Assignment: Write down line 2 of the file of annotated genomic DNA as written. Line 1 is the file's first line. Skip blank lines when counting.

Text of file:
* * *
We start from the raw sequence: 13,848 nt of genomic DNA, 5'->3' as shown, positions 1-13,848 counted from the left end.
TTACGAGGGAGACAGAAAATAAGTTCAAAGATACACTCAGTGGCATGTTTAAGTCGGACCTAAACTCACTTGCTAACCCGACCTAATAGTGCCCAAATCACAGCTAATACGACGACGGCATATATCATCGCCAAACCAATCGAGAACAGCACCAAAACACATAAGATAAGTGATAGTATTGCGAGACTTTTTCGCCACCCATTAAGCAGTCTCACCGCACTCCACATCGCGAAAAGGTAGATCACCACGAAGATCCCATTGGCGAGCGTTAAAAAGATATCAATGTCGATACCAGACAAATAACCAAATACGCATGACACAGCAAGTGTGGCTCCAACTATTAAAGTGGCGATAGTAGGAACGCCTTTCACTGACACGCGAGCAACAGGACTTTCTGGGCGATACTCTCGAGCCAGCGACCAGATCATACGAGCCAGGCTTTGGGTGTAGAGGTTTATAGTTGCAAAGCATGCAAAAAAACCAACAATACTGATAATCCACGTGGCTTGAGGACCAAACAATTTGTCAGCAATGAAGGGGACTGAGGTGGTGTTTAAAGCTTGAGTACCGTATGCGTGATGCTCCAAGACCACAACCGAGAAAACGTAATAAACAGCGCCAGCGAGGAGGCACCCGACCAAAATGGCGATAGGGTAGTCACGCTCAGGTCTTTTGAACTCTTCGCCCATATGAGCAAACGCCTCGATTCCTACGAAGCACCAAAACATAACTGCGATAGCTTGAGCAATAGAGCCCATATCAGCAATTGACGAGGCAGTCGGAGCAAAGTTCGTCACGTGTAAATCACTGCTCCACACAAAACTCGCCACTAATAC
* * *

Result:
TTACGAGGGAGACAGAAAATAAGTTCAAAGATACACTCAGTGGCATGTTTAAGTCGGACCTAAACTCACTTGCTAACCCGACCTAATAGTGCCCAAATCACAGCTAATACGACGACGGCATATATCATCGCCAAACCAATCGAGAACAGCACCAAAACACATAAGATAAGTGATAGTATTGCGAGACTTTTTCGCCACCCATTAAGCAGTCTCACCGCACTCCACATCGCGAAAAGGTAGATCACCACGAAGATCCCATTGGCGAGCGTTAAAAAGATATCAATGTCGATACCAGACAAATAACCAAATACGCATGACACAGCAAGTGTGGCTCCAACTATTAAAGTGGCGATAGTAGGAACGCCTTTCACTGACACGCGAGCAACAGGACTTTCTGGGCGATACTCTCGAGCCAGCGACCAGATCATACGAGCCAGGCTTTGGGTGTAGAGGTTTATAGTTGCAAAGCATGCAAAAAAACCAACAATACTGATAATCCACGTGGCTTGAGGACCAAACAATTTGTCAGCAATGAAGGGGACTGAGGTGGTGTTTAAAGCTTGAGTACCGTATGCGTGATGCTCCAAGACCACAACCGAGAAAACGTAATAAACAGCGCCAGCGAGGAGGCACCCGACCAAAATGGCGATAGGGTAGTCACGCTCAGGTCTTTTGAACTCTTCGCCCATATGAGCAAACGCCTCGATTCCTACGAAGCACCAAAACATAACTGCGATAGCTTGAGCAATAGAGCCCATATCAGCAATTGACGAGGCAGTCGGAGCAAAGTTCGTCACGTGTAAATCACTGCTCCACACAAAACTCGCCACTAATAC